Before each episode of the seventh season of Mad Men, AMC shows a seconds-long shot of a still from the credits, the outline of Don Draper holding a cigarette, with the words “THE END OF AN ERA” displayed prominently. The drama in this shot is visceral and intentional. The network deploys these promos to remind the viewers that This Is The End. The end of the decade, the end of the show, and the end of our time with these characters.
It’s interesting to see this insistence on the drama of endings, because Mad Men has never been concerned with providing easy or satisfying endings. People leave, situations crumble, chances are missed, and neat or satisfying conclusions are rare, for the characters and for the viewers. In many ways, it’s the idea of beginnings, of possibility, that has given Mad Men its forward motion. In the seven season run, we have watched characters search for ways to reinvent themselves, take on new identities, and step out of the lives they’re living and into the lives they want. Don Draper has spent the last ten odd years believing that a new beginning is as easy as changing his strategy, changing his identity, meeting someone new, or moving to California.
In “Lost Horizon,” the employees of SC&P are lingering on the border between an ending and a beginning. Their old offices in the Time-Life building have become a nearly abandoned outpost, empty save for a few things (including an organ, a bottle of vermouth, roller skates, and a picture of a woman being ravished by an octopus). Throughout the hour we watch as Peggy, Don, Joan, and Roger make their separate entrances into their new office— the grey, machinel-ike corridors of McCann Erickson. One sign of an ending: their lease on Time & Life is literally up.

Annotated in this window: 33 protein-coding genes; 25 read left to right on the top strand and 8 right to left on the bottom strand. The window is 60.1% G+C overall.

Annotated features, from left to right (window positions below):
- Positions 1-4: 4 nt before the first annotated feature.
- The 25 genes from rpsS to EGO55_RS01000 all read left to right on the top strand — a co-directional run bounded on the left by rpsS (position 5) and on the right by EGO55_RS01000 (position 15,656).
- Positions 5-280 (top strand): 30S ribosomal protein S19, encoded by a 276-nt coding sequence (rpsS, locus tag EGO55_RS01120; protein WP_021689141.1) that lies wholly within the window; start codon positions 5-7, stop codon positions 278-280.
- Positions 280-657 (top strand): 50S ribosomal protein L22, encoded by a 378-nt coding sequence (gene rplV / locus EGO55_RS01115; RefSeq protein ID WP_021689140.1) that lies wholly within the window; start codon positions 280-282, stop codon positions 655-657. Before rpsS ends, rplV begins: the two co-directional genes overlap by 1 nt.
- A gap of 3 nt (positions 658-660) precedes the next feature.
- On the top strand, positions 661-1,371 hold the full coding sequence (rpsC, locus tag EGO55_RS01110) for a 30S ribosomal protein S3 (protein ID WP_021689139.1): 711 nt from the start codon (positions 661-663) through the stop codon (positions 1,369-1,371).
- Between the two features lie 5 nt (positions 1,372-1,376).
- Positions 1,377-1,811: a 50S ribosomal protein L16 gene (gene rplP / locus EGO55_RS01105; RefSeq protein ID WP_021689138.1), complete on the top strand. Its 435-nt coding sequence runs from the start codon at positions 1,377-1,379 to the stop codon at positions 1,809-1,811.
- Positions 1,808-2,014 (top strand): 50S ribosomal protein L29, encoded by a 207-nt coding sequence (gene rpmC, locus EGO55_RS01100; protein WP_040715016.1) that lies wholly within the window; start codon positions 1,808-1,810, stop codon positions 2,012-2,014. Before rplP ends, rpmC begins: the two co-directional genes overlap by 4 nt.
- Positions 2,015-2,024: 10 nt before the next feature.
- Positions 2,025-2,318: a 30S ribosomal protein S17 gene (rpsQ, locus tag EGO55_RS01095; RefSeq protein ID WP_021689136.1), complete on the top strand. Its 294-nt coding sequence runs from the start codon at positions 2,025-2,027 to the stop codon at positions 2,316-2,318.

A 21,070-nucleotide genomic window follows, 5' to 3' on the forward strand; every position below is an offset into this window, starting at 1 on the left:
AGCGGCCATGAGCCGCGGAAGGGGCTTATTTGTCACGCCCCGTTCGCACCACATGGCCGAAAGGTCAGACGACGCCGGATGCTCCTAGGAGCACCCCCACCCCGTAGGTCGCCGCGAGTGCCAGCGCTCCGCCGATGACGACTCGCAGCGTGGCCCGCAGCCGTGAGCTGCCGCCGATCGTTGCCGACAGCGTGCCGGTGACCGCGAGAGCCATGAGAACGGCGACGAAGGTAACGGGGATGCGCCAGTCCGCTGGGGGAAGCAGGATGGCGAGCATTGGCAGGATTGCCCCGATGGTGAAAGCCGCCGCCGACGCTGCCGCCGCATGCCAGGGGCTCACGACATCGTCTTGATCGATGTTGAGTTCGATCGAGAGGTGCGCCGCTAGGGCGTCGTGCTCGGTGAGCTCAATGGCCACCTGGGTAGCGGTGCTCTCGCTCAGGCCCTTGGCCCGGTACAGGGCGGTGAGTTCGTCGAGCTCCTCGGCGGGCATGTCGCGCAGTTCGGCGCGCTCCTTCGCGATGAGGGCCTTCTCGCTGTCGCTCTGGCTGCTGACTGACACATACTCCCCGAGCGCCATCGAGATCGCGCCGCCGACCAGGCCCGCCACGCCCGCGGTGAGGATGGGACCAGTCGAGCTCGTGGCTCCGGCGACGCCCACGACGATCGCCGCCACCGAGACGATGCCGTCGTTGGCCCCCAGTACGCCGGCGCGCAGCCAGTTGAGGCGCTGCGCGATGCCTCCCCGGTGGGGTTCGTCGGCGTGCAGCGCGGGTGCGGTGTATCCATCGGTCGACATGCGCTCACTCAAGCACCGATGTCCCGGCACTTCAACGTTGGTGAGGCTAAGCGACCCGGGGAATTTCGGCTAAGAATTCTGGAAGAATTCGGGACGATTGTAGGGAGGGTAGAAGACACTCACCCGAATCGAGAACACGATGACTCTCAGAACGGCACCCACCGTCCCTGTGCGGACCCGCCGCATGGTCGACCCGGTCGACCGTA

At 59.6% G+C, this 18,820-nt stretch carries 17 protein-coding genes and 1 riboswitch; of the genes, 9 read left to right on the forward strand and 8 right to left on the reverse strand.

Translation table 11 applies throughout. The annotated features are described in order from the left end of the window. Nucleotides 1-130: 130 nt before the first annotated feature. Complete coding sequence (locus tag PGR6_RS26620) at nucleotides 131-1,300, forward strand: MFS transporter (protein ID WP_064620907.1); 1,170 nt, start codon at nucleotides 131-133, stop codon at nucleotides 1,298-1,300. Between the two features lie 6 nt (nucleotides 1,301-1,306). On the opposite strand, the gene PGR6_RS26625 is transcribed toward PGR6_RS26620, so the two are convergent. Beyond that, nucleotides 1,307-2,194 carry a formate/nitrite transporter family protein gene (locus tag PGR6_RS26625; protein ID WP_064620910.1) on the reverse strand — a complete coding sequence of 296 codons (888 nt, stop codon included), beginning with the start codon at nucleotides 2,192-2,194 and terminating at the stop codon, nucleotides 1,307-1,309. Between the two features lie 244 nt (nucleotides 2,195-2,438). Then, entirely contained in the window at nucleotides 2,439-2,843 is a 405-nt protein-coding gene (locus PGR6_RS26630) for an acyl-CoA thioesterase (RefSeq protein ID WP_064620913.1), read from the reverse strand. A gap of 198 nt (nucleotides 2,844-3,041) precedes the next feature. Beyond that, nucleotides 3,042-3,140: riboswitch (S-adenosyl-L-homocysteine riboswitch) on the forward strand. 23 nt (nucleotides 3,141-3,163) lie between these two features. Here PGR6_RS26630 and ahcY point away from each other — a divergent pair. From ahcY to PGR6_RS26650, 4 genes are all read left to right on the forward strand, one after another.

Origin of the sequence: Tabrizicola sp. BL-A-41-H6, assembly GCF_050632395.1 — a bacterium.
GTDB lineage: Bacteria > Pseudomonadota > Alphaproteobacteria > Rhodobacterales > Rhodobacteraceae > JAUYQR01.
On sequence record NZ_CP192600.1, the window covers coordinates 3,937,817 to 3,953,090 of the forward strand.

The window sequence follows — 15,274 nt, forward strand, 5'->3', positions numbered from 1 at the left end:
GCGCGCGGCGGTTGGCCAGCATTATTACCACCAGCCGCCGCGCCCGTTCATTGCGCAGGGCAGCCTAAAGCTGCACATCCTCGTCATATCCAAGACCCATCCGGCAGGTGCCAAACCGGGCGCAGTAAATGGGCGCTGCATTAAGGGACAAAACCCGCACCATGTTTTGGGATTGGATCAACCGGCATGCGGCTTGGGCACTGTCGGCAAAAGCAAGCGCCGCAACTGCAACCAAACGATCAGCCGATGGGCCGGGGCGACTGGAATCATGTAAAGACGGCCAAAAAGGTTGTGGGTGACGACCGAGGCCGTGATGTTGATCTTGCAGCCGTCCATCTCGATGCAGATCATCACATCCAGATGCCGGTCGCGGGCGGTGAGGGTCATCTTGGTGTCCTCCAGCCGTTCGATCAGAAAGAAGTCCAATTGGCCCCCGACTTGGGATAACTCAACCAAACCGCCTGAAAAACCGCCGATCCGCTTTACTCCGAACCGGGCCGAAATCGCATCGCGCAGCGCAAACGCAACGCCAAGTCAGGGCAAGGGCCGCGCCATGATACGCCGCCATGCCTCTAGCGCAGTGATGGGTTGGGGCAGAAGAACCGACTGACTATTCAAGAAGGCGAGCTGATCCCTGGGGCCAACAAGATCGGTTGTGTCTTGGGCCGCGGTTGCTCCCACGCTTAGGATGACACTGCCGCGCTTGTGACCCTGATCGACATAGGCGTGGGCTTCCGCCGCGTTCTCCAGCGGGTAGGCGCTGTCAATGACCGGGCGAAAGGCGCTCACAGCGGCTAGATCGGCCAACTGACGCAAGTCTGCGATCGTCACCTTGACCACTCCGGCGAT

Don’s entrance is the first we see. In the elevator he has to be reminded that he’s going to the 19th floor. When he exits the elevator, his secretary Meredith is waiting to escort him to his desk, saying “I won’t have you lost again.” His protest: “I wasn’t lost, I was late” falls flat on both Meredith and the viewer. Don is adrift in this new environment, reliant on others to guide him into his new place in the agency, which Jim Hobart is more than happy to do.
Hobart seems to be advertising the figure of “Don Draper” to Don in their first meeting. “You’re my white whale, Don” he says triumphantly, before asking “Have you introduced yourself?”
There’s a pause, in which it seems that Don is wondering which of his many selves to introduce, before obligingly saying “I’m Don Draper from McCann Erickson.” But the question resonates. When will Don introduce himself, and which self will he introduce in the end, to the world?
Meanwhile, Joan and Peggy are receiving a much cooler reception from the new agency. This is what follows the “white whale” scene:
Scene 1: Joan is frustrated with her new colleague Dennis, after he fails to read the account briefs she wrote, and, during a conference call, proposes a meeting over golf to a client who uses a wheelchair. Dennis then gets angry at Joan, asking “Who told you you got to get pissed off?” then sulking, “I thought you were going to be fun” before slamming the door on his way out.
Scene 2: Peggy answers the door to her apartment to receive flowers sent by McCann Erickson. She assumes the flowers are an apology for failing to get her new office ready in time, which she judges a “classy move.” She then learns that McCann has made the mistake of assuming that she is a secretary, and the agency has sent flowers to all the SC&P secretaries.
The misogyny shown in these two scenes continues, as Joan seeks to get Dennis taken off her accounts by appealing to men higher up the McCann executive ladder. Instead of receiving the help and support she seeks, she encounters nothing but more and more toxic forms of sexism. Ultimately Jim Hobart threatens to sue her and snarls at her to get out of his office. As Shirley says to Roger in an earlier scene, “Advertising is not a very comfortable place for everyone.”